She seems like a woman from another time, and the photo is like a remnant of the past, not readily glimpsed. The impression of times past is strengthened by the setting Tucson photog Galloway gave the picture: It's set in wax inside of a glass jar, and sealed with red thread and wax paper.

The gallery came up with an ingenious way to display the mixed-media piece. The jar is set on a wooden platform, and the viewer can use a wooden handle to slowly spin the piece around to see the woman from both sides. The treatment heightens the impression that the work is an artifact of another time—a survivor, perhaps, from an old-fashioned gentleman's curiosity cabinet.

Third-place winner Donna McDermott is also from Tucson. Her double-exposed "Rt. 37, Illinois" is the only one of the three winners to use color. In her picture, shot on a "blue highways" road trip, four ghostly white silos rise up in a farm field; trees crowd the distant horizon. Splashes of odd color tint this dreamscape. A vertical strip of brown falls down the center, and the sky is a fake-looking turquoise tinged with fuchsia. The way the color is layered on, it looks a little like a silkscreen print with inks that have been rolled over the paper.

Give credit to the plastic lens.

McDermott says she had kind of given up on photography when she happened on the first Pinhole and Plastic Camera competition three years ago. The Holga works "re-awaken(ed) my vision," she writes, and now she loves using the camera to create unpredictable "dreamlike" works.

The weird low-tech quality that the artists praise in the plastic lens doesn't mean that they can't push the camera to do new things. McDermott's double-exposure ratchets up the complexity of her piece. Carlos Pacheco, an honorable-mention winner for his "Little Riders," figured out how to make his photos 3-D. To see them, you have to wear those geeky cardboard and acetate glasses that moviegoers used to don. A couple of pairs hang handily from the images.

"Little Riders" has a couple of young kids twirling around on a Tilt-a-Whirl at a carnival; interestingly, like Phillips at Coney Island, Pacheco uses the old-style camera to capture an old-time diversion. But the visual effect is anything but placid. When you put on the glasses, the two kids on the ride seem to be flying right toward you, breaking out of the 2-D photo and zooming out into the gallery space.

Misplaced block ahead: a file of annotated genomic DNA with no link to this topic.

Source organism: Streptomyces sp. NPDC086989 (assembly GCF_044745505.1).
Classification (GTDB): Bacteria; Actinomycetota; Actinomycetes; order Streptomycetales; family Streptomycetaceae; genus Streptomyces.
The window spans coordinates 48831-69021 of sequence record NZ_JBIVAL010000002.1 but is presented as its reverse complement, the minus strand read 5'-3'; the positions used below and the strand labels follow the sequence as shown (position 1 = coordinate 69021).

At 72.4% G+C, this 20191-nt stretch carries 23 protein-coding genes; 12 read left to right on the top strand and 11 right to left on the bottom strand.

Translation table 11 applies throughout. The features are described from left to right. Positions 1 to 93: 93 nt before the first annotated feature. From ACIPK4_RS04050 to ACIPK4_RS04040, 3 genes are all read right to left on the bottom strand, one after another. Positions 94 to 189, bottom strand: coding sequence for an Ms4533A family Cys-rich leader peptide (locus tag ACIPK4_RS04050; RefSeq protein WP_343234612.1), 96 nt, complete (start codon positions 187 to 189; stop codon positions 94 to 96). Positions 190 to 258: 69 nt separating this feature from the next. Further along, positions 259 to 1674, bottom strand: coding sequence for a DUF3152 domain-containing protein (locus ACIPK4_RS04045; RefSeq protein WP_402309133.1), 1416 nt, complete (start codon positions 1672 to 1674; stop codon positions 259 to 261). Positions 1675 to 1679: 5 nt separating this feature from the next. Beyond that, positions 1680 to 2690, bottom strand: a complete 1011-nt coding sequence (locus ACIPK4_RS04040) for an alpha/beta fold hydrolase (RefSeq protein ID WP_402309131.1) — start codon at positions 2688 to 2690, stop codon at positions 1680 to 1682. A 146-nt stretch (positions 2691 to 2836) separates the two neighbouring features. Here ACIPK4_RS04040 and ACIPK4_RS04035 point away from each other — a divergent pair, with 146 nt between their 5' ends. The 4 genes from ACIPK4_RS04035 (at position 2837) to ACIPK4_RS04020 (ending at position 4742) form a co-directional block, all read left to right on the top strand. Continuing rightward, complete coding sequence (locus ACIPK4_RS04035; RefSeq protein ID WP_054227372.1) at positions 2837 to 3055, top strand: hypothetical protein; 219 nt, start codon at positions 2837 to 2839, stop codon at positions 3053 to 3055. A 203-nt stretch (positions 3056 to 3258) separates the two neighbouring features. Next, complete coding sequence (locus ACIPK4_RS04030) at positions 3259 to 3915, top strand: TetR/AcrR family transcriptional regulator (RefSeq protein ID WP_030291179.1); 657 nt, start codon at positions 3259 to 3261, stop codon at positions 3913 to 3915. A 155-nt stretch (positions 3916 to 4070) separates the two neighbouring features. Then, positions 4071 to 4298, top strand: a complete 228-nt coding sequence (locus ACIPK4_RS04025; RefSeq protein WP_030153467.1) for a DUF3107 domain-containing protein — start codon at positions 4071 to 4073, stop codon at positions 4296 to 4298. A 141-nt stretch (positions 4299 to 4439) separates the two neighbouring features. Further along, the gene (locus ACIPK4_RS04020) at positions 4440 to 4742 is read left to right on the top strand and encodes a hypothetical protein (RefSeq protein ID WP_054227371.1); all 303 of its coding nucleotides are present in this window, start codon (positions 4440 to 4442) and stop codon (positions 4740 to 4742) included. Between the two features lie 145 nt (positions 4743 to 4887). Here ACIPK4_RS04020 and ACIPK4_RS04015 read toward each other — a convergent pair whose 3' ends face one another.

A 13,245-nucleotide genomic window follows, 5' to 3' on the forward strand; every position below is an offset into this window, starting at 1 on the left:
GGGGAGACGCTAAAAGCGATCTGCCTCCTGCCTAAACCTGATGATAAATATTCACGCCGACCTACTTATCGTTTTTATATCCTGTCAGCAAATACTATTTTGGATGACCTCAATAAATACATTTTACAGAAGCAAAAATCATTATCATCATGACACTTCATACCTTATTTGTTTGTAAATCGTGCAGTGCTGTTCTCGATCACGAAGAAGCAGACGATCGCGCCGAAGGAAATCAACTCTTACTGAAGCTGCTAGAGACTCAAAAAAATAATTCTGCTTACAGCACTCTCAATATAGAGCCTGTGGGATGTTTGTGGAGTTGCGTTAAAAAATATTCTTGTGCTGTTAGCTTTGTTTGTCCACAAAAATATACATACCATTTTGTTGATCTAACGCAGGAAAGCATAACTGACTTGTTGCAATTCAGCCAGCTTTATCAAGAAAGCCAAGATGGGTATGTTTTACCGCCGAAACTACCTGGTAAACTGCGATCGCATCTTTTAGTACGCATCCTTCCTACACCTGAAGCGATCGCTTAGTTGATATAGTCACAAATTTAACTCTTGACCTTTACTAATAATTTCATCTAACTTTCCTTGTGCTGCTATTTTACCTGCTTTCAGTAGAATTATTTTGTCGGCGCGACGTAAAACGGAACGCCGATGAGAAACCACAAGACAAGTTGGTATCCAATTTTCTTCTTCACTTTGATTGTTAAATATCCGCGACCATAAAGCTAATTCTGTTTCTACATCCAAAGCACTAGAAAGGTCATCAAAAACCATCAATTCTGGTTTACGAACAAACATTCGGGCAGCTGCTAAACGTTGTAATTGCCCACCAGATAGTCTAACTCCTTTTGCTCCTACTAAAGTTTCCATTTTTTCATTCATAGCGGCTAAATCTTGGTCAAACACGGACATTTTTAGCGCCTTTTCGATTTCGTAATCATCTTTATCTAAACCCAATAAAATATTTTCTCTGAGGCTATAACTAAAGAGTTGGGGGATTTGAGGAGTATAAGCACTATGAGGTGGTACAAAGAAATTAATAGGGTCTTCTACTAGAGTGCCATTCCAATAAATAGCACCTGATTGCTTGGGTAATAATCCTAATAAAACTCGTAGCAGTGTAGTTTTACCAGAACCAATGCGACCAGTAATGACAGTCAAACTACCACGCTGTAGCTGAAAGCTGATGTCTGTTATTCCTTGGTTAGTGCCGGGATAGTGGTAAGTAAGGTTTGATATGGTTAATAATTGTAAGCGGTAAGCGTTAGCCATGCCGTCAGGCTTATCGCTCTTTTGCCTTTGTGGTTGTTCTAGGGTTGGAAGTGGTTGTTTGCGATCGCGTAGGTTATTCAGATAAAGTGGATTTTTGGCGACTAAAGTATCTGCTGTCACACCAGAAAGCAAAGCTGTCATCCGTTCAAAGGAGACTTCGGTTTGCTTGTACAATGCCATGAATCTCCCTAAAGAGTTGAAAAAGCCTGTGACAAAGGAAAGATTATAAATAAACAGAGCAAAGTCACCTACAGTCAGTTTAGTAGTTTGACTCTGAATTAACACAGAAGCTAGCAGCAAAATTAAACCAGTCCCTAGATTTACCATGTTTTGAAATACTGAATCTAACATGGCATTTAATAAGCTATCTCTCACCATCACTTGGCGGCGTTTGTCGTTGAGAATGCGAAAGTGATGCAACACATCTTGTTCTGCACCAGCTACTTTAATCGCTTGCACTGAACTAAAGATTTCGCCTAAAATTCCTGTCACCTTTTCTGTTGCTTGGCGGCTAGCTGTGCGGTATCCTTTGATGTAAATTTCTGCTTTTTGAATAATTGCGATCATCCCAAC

None of the photographic winners this year used a pinhole camera, though there were plenty of pinhole entries. (The judges were local photographers Stu Jenks and Teresa Engle Moreno.) Gerald Figal of Nashville won the Curious Camera prize for the design of one of his homemade pinhole cameras, but he also submitted a cityscape photo shot with a different pinhole camera, this one made out of the box his iPhone came in.

The black-and-white image is surprisingly sharp; it etches the lines of a Greek-style public building stretched out on a hill above a river. The skyscrapers of the city are in the background, nudging a sky exploding into streaks of light. All by itself, it cues us neophytes into another contradiction of this dreamy medium: It can carefully record, as well as distort.

The camera Figal used to make this lovely picture presages the gallery's next oddball show. In October, the exhibition will do a 180, leaving behind the humble and simple, and moving into photography's next frontier: Every single picture selected for the show will have been shot with an iPhone, camera (for now) of the future.